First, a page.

Out-of-office e-mail auto-responses can be used to target homes to burglarize, a U.K. enterprise user group warned, urging office workers to avoid providing specifics on travel itineraries when setting up their auto-replies.
The group, calling itself "The Corporate IT Forum -- tif.," said that criminals need only send out a big batch of spam, collect whatever out-of-office messages come back providing details of holiday absences, and cross-reference names in e-mail with online address books to discover home addresses. People with unusual names living in small towns are especially at risk, because those addresses would be easier to track down.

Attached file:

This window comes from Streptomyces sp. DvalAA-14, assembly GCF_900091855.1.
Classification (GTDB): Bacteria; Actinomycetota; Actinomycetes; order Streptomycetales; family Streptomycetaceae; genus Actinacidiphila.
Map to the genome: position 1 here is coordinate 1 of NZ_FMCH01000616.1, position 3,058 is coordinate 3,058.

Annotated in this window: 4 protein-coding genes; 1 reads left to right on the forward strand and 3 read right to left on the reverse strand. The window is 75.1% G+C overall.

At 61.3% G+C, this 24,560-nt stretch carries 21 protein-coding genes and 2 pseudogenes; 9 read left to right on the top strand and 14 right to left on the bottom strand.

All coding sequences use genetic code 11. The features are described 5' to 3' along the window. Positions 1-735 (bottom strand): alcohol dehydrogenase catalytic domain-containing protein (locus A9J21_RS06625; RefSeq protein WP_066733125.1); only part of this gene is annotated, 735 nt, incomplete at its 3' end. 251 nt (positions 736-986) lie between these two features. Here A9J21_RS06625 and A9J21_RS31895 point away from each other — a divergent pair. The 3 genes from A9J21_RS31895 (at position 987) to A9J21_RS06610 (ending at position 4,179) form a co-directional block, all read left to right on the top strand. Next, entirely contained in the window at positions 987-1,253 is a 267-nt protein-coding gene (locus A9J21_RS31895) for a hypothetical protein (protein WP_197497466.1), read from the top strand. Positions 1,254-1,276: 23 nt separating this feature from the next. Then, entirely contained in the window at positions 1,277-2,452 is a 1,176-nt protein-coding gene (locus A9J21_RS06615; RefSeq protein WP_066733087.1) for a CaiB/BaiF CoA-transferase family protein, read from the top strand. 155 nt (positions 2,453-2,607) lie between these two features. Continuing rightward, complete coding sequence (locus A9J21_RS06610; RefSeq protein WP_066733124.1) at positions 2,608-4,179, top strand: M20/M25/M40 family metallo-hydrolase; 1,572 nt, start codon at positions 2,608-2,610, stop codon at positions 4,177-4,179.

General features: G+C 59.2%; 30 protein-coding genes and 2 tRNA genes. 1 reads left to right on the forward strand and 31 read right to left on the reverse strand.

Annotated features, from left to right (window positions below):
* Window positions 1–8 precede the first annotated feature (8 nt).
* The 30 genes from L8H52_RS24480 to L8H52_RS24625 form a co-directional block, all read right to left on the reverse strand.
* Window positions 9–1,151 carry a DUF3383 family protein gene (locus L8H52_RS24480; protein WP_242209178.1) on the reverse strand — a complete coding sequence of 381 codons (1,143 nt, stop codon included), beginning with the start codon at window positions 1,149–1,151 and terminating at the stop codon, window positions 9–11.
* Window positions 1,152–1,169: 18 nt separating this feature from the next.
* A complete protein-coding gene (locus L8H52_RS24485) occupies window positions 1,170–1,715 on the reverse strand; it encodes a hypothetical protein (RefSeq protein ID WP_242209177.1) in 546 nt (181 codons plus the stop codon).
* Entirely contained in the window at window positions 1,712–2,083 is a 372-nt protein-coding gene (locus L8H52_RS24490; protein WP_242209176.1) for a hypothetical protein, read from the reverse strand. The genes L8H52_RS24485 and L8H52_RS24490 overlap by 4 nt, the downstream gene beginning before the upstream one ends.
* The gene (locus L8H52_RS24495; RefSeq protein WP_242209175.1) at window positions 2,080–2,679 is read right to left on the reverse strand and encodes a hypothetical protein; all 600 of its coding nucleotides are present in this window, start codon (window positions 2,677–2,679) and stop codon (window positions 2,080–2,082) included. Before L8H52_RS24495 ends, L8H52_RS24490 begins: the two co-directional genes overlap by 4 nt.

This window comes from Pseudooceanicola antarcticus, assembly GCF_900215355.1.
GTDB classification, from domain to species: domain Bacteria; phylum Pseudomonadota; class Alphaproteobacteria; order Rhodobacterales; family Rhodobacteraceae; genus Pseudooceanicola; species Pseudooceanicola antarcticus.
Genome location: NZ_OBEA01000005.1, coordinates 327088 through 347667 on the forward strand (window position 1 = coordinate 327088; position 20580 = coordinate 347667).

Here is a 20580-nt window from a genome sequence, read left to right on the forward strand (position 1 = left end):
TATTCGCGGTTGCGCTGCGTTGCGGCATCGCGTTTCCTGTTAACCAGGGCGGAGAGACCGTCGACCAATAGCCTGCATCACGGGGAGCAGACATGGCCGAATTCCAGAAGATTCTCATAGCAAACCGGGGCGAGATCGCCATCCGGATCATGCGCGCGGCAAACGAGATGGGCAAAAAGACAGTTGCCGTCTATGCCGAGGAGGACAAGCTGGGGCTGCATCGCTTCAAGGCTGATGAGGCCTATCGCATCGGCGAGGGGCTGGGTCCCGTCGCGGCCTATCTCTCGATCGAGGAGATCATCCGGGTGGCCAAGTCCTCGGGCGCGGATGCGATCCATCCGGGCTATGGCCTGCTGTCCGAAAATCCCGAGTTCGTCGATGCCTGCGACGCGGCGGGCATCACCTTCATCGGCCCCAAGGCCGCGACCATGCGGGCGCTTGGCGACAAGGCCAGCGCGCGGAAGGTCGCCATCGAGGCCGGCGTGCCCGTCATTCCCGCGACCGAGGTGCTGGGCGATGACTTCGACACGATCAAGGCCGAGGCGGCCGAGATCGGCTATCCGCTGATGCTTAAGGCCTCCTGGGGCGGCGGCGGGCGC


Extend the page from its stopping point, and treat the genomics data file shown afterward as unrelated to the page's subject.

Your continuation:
"You wouldn't go on holiday with a note pinned to your door saying who you were, how long you were away for, and when you were coming back. So why would you put this in an e-mail?" said tif. chief executive David Roberts in a statement.
The organization recommends keeping messages as bland as possible, saying only that the user is "currently unable to deal with this query" or "out of the office on business." The e-mail should redirect inquiries to a colleague's business phone number so someone else can assess the inquiry and, if appropriate, verbally inform the caller of the duration of the absence.
News source: Internet Week
View: The Corporate IT Forum - tif. Press Release - "advises caution over Auto Reply Office Security"